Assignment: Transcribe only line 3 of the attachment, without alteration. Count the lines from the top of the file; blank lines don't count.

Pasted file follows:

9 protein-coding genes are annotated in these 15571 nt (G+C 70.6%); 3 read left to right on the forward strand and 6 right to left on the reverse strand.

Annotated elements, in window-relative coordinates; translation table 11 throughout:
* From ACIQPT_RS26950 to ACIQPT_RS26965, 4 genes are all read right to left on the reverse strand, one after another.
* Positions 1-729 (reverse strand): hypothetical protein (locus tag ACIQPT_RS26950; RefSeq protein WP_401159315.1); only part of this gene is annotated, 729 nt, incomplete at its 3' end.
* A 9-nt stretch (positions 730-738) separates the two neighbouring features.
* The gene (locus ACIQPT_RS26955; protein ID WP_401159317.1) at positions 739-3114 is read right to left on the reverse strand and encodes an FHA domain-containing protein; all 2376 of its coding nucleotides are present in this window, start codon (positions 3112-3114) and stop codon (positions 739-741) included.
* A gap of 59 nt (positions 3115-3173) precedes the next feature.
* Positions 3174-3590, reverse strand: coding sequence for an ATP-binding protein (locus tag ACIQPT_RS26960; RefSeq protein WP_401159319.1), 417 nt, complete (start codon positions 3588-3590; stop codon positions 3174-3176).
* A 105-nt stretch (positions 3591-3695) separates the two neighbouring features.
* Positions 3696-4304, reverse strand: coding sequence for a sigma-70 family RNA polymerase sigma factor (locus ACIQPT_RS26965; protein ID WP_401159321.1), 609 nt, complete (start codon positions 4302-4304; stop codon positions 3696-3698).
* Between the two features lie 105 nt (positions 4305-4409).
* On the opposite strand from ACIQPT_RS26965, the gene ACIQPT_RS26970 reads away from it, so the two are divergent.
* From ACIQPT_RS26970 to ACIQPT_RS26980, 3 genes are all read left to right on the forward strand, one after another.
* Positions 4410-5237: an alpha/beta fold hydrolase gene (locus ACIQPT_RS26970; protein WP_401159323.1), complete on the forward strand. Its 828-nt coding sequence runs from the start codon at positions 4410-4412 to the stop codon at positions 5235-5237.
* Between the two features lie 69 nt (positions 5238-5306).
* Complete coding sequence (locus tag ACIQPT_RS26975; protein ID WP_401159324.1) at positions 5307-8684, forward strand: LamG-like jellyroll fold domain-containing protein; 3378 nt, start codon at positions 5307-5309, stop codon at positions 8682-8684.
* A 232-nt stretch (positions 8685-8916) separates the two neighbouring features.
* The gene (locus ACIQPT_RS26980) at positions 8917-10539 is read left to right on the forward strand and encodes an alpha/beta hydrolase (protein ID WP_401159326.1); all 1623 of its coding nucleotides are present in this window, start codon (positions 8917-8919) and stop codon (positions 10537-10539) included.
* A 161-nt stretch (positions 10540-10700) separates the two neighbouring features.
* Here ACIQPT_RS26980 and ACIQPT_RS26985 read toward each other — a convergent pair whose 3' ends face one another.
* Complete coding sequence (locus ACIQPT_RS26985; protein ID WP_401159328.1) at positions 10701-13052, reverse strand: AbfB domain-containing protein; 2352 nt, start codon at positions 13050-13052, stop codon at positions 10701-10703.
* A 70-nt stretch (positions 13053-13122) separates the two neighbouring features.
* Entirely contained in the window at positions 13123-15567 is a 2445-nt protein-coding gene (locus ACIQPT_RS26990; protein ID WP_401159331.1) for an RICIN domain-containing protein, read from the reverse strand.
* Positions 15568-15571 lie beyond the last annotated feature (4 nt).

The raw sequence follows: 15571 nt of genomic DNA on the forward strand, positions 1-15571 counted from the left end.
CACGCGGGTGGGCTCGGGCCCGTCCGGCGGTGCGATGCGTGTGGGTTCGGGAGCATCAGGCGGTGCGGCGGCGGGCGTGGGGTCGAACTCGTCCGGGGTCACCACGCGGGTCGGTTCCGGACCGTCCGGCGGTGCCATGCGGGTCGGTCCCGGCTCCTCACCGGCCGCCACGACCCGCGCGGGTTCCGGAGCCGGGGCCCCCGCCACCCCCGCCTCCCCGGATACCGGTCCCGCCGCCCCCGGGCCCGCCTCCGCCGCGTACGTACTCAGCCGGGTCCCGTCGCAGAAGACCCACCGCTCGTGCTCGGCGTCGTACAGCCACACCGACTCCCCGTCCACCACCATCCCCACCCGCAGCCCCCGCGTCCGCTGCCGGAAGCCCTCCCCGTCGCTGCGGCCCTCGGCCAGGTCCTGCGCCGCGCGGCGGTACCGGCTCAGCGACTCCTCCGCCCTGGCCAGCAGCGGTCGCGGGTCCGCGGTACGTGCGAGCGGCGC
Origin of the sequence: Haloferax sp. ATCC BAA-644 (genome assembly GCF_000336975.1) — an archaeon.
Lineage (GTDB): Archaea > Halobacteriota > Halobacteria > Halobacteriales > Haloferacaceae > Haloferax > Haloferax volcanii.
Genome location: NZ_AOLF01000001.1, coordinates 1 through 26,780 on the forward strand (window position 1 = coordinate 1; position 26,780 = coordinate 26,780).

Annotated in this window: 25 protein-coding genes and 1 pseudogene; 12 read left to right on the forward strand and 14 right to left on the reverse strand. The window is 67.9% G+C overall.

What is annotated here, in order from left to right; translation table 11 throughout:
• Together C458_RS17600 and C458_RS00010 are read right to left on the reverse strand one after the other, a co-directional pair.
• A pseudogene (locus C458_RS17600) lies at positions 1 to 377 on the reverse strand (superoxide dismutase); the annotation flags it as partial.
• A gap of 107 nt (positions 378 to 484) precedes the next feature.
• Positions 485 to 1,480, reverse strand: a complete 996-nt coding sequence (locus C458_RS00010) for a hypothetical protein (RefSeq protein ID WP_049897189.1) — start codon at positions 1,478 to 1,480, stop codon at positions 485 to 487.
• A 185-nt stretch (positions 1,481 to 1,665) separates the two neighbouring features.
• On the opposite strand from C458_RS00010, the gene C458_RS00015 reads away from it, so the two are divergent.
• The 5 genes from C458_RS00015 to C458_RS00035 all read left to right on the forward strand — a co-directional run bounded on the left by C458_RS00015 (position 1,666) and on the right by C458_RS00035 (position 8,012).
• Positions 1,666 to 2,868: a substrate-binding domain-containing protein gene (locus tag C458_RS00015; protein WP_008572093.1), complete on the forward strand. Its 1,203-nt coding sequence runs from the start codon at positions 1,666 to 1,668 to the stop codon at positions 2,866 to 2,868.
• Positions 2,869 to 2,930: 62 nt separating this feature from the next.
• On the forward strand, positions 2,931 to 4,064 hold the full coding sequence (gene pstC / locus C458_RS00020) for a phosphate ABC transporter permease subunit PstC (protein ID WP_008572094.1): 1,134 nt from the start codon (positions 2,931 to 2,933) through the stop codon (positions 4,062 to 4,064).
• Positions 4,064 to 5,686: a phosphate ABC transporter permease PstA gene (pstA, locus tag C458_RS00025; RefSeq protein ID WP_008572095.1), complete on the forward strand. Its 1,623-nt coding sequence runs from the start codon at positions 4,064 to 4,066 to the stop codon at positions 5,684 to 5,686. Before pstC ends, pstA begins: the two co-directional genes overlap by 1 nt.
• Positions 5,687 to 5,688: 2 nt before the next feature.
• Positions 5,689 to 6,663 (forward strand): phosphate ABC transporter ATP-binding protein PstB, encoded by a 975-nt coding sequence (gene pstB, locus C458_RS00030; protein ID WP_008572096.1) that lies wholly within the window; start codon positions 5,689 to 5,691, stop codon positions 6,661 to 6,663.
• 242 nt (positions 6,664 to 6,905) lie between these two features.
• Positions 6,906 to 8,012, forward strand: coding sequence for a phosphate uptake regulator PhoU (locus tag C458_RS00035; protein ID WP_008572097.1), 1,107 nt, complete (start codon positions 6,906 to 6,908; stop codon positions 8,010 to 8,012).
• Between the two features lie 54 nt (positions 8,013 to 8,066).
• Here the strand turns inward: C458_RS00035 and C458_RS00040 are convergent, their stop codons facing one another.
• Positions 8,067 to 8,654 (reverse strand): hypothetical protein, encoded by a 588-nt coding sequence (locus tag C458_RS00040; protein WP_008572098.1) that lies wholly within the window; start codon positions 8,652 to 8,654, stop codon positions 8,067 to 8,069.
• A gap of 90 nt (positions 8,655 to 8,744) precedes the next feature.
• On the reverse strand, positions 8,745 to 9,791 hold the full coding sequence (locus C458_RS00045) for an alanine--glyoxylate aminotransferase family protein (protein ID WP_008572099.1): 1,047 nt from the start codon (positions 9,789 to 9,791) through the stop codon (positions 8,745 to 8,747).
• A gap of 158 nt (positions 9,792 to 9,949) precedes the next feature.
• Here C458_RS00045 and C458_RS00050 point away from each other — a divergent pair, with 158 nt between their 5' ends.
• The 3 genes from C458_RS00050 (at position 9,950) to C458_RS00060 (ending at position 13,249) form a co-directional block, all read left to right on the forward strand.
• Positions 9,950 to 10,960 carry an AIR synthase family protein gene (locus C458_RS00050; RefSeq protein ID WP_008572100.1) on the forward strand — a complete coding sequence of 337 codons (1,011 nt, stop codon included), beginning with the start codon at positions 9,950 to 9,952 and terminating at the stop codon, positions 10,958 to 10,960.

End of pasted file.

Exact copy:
* From ACIQPT_RS26950 to ACIQPT_RS26965, 4 genes are all read right to left on the reverse strand, one after another.